Younger Onset Dementia is the term used to describe any form of dementia diagnosed in people under the age of 65. Did you know that Dementia has been diagnosed in people in their 50’s, 40’s and even in their 30’s? Dementia in a younger person is much less common than dementia occurring after the age of 65. For this reason, it can be difficult to diagnose. The latest figures show that younger onset dementia affects approximately 25,100 Australians, with these figures on the rise (Alzheimer’s Australia 2015).
What is Dementia?
It’s the term used to describe a cluster of symptoms that effect memory and thinking. This may include: a loss or decline in memory, logic, intellect and/or difficulty processing information. It can also effect a person’s emotional reactions and their ability to connect with others socially. Dementia can be temporary such as with brain trauma, infection or certain illnesses. It can also become permanent/progressive, and this is usually the result of an underlying disease such as, Alzheimer’s disease, Parkinson’s disease and vascular disease.
Younger Onset Dementia can go unrecognised and is often misdiagnosed. Generally seen as an older person’s disease, symptoms of dementia in younger people often get mistaken for another condition such as depression. As symptoms develop however, it is important to seek advice from a specialist health professional such as a neurologist or geriatrician. Specialist groups, like Alzheimer’s Australia, campaign for better services and are able to provide direction, support and advice for young people with Alzheimer’s disease and other types of dementia. More information about Dementia can be found here.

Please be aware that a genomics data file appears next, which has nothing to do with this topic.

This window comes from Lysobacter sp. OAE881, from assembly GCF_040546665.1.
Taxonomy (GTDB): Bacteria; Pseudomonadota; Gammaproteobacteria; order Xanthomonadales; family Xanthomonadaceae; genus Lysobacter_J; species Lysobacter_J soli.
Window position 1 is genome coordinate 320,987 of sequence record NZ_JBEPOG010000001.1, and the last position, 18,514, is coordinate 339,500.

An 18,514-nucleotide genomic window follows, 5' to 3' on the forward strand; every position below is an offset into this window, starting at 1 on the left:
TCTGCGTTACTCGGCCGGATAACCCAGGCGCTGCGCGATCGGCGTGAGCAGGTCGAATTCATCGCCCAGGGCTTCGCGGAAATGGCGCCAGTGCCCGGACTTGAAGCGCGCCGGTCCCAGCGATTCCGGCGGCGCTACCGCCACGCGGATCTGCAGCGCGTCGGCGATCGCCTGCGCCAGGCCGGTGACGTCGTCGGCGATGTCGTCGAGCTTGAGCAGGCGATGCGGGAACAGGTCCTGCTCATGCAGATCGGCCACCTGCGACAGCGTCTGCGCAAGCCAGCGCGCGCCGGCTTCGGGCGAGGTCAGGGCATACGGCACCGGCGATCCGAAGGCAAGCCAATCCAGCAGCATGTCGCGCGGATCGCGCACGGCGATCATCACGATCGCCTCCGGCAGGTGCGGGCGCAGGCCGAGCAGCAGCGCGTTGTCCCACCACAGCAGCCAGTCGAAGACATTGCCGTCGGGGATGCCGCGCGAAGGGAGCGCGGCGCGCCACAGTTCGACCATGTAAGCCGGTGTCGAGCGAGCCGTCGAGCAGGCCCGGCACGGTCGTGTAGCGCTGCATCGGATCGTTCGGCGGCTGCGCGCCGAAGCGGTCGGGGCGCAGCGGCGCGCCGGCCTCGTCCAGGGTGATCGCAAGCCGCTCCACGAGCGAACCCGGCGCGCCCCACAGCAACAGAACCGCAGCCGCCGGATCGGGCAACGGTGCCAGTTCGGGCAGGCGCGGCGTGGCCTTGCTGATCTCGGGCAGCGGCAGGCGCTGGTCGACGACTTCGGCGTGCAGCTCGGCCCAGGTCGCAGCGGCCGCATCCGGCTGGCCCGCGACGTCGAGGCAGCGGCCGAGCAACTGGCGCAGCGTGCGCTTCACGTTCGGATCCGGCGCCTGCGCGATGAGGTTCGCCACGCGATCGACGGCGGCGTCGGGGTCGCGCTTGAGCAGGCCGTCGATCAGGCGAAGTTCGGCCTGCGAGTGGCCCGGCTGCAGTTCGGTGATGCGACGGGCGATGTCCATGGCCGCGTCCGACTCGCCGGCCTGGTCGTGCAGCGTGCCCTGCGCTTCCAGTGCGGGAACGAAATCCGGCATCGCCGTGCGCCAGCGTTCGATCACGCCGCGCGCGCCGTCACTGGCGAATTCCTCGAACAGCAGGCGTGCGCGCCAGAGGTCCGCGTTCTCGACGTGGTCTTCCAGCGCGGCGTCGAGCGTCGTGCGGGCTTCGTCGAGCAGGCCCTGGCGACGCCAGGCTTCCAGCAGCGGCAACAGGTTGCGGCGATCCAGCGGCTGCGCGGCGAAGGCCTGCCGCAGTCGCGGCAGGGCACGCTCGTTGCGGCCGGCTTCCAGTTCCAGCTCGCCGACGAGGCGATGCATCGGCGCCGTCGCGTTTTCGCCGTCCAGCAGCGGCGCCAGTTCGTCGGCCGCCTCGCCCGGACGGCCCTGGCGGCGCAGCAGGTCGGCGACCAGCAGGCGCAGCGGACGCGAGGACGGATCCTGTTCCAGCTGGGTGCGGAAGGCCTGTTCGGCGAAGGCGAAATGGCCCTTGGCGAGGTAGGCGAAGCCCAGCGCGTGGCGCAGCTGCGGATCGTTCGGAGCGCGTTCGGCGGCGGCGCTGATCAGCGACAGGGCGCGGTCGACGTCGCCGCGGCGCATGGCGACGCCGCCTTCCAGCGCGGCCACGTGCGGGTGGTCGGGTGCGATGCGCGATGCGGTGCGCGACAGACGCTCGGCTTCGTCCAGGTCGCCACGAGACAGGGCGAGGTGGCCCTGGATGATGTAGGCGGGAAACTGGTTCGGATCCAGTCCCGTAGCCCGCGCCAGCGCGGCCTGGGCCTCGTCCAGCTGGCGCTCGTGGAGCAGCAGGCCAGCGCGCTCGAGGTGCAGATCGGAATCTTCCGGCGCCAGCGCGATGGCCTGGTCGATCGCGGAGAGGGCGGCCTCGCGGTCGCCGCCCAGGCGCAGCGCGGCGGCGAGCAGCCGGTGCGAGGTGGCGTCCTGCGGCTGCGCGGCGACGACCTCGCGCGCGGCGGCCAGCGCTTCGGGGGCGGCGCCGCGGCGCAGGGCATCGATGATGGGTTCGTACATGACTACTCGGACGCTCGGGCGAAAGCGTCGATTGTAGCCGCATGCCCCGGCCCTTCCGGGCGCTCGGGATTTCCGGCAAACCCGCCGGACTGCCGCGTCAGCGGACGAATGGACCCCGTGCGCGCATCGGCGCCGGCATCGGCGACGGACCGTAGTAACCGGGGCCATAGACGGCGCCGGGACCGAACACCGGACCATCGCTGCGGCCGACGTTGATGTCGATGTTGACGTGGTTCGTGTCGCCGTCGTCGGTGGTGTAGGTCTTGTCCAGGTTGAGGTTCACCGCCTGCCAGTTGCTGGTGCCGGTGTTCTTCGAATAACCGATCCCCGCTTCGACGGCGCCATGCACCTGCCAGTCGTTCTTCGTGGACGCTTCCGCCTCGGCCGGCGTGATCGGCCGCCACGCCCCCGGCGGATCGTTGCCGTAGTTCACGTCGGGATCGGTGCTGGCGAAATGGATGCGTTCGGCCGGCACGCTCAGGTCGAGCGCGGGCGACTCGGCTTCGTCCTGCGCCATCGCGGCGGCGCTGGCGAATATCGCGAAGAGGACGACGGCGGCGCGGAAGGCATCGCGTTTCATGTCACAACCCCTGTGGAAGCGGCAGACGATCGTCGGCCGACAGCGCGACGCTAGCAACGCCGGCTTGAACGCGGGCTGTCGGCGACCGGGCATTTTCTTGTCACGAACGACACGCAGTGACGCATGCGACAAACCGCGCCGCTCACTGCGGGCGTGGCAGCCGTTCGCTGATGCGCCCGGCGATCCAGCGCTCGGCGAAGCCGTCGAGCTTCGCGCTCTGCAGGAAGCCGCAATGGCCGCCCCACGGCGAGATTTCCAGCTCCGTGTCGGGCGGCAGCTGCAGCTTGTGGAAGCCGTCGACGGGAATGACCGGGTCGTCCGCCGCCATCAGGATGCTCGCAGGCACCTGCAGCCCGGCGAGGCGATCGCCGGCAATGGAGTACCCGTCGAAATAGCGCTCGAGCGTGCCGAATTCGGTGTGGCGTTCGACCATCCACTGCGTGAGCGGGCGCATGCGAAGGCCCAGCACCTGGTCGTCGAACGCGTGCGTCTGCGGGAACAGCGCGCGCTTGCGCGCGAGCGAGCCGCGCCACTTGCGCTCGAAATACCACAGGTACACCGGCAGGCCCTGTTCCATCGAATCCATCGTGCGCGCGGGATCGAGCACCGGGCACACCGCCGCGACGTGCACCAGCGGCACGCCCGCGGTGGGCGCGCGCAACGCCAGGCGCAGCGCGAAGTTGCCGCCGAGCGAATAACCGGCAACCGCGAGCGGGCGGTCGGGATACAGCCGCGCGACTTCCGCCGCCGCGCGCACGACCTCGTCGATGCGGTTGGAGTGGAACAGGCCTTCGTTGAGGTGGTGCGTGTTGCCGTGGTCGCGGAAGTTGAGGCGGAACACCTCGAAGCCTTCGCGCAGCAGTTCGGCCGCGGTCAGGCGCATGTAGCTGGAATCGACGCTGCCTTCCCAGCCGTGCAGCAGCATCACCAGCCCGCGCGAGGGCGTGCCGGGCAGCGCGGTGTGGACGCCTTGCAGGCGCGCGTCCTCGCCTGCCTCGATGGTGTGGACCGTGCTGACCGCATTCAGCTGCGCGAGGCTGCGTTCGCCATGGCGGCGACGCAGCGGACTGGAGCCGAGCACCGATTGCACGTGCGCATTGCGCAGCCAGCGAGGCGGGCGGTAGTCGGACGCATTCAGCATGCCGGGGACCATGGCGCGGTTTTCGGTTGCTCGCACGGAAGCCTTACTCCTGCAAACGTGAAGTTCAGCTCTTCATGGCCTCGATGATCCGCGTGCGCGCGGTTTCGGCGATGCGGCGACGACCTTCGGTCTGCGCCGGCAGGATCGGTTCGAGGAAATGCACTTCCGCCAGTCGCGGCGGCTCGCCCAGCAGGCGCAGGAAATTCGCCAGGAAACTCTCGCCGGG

Specific Issues of Younger Onset Dementia
Younger people diagnosed with dementia can have very specific care needs. A younger person usually still has a career, parenting responsibilities, a full social life and is physically strong and healthy. As such, they need enabling support and care that assists them to live their life to the full. For example perhaps the most important assistance needed is to support them to care for their children so their spouse can work and provide an income for the family. Perhaps respite services need to be more outdoors and physically challenging to maintain physical fitness.
How can Daughterly Care Help?
Daughterly Care has been providing dementia specialist care for over 21 years. As such, we have a sound knowledge of the challenges involved with a diagnosis of Younger Onset Dementia. We take special care to keep up to date with the latest developments in the treatment and management of dementia and offer our Caregivers regular/ongoing training and support.
With the increased need for Dementia Care Services for this younger population, we have added to our team a group of younger, physically fit, IT savvy and socially active Caregivers who are willing and eager to address your dementia specific needs. Our care-plans are tailored to meet individual needs, and an example of this is a recent dementia care service request, which included:
- Encouraging memory and cognitive exercises; making sure the client stays independent for as long as possible.
- Socialisation; going for lunch, coffee, gym, tennis, shopping, or just sometimes visiting friends.
- Companionship; Staying at home with our client and helping with paperwork, IT, bill payments etc.
- Taking client to appointments and liaising on their behalf when necessary.
- Enabling our client to continue their parenting role.
- General household assistance.